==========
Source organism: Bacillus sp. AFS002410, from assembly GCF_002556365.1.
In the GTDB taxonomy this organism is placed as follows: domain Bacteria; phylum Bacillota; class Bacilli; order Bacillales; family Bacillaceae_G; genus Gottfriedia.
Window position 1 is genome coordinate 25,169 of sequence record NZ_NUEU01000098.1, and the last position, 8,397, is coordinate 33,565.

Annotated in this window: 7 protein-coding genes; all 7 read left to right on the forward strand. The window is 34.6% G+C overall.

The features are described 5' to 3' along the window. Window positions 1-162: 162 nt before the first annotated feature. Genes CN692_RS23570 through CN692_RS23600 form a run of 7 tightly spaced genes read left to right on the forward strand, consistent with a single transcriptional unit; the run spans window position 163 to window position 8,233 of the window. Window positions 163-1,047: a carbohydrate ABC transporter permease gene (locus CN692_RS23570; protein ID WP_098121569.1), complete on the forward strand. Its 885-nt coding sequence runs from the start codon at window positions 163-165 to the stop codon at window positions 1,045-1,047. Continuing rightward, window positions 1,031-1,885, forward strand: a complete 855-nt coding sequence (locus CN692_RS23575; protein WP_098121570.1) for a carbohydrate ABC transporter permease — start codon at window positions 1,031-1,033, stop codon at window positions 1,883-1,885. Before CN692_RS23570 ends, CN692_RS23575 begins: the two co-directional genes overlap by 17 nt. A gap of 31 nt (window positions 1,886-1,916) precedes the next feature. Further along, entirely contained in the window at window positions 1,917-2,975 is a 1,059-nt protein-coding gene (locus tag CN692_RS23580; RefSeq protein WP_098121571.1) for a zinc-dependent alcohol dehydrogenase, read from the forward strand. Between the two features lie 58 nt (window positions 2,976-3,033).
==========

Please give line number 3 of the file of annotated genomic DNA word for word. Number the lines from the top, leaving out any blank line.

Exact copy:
Window position 1 is genome coordinate 25,169 of sequence record NZ_NUEU01000098.1, and the last position, 8,397, is coordinate 33,565.